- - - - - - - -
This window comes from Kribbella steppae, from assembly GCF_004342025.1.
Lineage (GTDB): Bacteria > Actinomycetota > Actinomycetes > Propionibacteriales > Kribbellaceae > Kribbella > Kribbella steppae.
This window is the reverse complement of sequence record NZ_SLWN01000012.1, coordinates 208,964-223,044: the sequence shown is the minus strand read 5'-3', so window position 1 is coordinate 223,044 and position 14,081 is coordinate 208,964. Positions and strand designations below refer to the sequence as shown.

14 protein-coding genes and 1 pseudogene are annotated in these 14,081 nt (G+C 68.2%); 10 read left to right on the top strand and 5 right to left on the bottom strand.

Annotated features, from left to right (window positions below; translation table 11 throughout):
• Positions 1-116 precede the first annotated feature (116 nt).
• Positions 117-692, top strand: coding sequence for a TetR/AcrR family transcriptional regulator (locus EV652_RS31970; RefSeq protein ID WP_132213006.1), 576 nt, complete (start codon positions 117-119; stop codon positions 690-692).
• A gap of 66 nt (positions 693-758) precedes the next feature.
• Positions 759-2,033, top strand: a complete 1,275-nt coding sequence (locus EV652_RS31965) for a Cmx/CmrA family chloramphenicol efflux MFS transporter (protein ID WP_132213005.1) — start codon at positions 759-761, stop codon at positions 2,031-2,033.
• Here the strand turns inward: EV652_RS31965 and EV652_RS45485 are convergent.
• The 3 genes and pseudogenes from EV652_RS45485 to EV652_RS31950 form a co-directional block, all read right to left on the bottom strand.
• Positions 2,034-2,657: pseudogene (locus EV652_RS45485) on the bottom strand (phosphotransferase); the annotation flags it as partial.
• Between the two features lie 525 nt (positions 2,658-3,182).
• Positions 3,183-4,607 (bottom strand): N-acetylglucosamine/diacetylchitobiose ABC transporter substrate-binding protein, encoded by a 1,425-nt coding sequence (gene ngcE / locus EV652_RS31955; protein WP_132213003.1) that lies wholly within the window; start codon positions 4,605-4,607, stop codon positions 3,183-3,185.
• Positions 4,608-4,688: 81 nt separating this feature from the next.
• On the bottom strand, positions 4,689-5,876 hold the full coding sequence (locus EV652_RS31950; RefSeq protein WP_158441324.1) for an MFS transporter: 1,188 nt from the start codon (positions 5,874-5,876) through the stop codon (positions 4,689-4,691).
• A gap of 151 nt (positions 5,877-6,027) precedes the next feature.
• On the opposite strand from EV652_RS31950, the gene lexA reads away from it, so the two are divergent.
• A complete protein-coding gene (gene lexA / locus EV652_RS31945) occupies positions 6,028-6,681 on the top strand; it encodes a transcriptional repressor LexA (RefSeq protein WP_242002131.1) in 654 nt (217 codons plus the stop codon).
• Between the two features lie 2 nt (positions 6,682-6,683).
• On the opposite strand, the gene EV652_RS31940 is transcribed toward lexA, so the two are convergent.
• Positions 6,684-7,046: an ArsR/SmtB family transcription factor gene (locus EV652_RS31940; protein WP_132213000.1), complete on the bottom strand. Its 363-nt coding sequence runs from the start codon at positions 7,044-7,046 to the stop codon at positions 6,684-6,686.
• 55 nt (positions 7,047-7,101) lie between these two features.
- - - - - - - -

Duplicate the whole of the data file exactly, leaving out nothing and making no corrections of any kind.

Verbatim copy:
This window comes from Kribbella steppae, from assembly GCF_004342025.1.
Lineage (GTDB): Bacteria > Actinomycetota > Actinomycetes > Propionibacteriales > Kribbellaceae > Kribbella > Kribbella steppae.
This window is the reverse complement of sequence record NZ_SLWN01000012.1, coordinates 208,964-223,044: the sequence shown is the minus strand read 5'-3', so window position 1 is coordinate 223,044 and position 14,081 is coordinate 208,964. Positions and strand designations below refer to the sequence as shown.

14 protein-coding genes and 1 pseudogene are annotated in these 14,081 nt (G+C 68.2%); 10 read left to right on the top strand and 5 right to left on the bottom strand.

Annotated features, from left to right (window positions below; translation table 11 throughout):
• Positions 1-116 precede the first annotated feature (116 nt).
• Positions 117-692, top strand: coding sequence for a TetR/AcrR family transcriptional regulator (locus EV652_RS31970; RefSeq protein ID WP_132213006.1), 576 nt, complete (start codon positions 117-119; stop codon positions 690-692).
• A gap of 66 nt (positions 693-758) precedes the next feature.
• Positions 759-2,033, top strand: a complete 1,275-nt coding sequence (locus EV652_RS31965) for a Cmx/CmrA family chloramphenicol efflux MFS transporter (protein ID WP_132213005.1) — start codon at positions 759-761, stop codon at positions 2,031-2,033.
• Here the strand turns inward: EV652_RS31965 and EV652_RS45485 are convergent.
• The 3 genes and pseudogenes from EV652_RS45485 to EV652_RS31950 form a co-directional block, all read right to left on the bottom strand.
• Positions 2,034-2,657: pseudogene (locus EV652_RS45485) on the bottom strand (phosphotransferase); the annotation flags it as partial.
• Between the two features lie 525 nt (positions 2,658-3,182).
• Positions 3,183-4,607 (bottom strand): N-acetylglucosamine/diacetylchitobiose ABC transporter substrate-binding protein, encoded by a 1,425-nt coding sequence (gene ngcE / locus EV652_RS31955; protein WP_132213003.1) that lies wholly within the window; start codon positions 4,605-4,607, stop codon positions 3,183-3,185.
• Positions 4,608-4,688: 81 nt separating this feature from the next.
• On the bottom strand, positions 4,689-5,876 hold the full coding sequence (locus EV652_RS31950; RefSeq protein WP_158441324.1) for an MFS transporter: 1,188 nt from the start codon (positions 5,874-5,876) through the stop codon (positions 4,689-4,691).
• A gap of 151 nt (positions 5,877-6,027) precedes the next feature.
• On the opposite strand from EV652_RS31950, the gene lexA reads away from it, so the two are divergent.
• A complete protein-coding gene (gene lexA / locus EV652_RS31945) occupies positions 6,028-6,681 on the top strand; it encodes a transcriptional repressor LexA (RefSeq protein WP_242002131.1) in 654 nt (217 codons plus the stop codon).
• Between the two features lie 2 nt (positions 6,682-6,683).
• On the opposite strand, the gene EV652_RS31940 is transcribed toward lexA, so the two are convergent.
• Positions 6,684-7,046: an ArsR/SmtB family transcription factor gene (locus EV652_RS31940; protein WP_132213000.1), complete on the bottom strand. Its 363-nt coding sequence runs from the start codon at positions 7,044-7,046 to the stop codon at positions 6,684-6,686.
• 55 nt (positions 7,047-7,101) lie between these two features.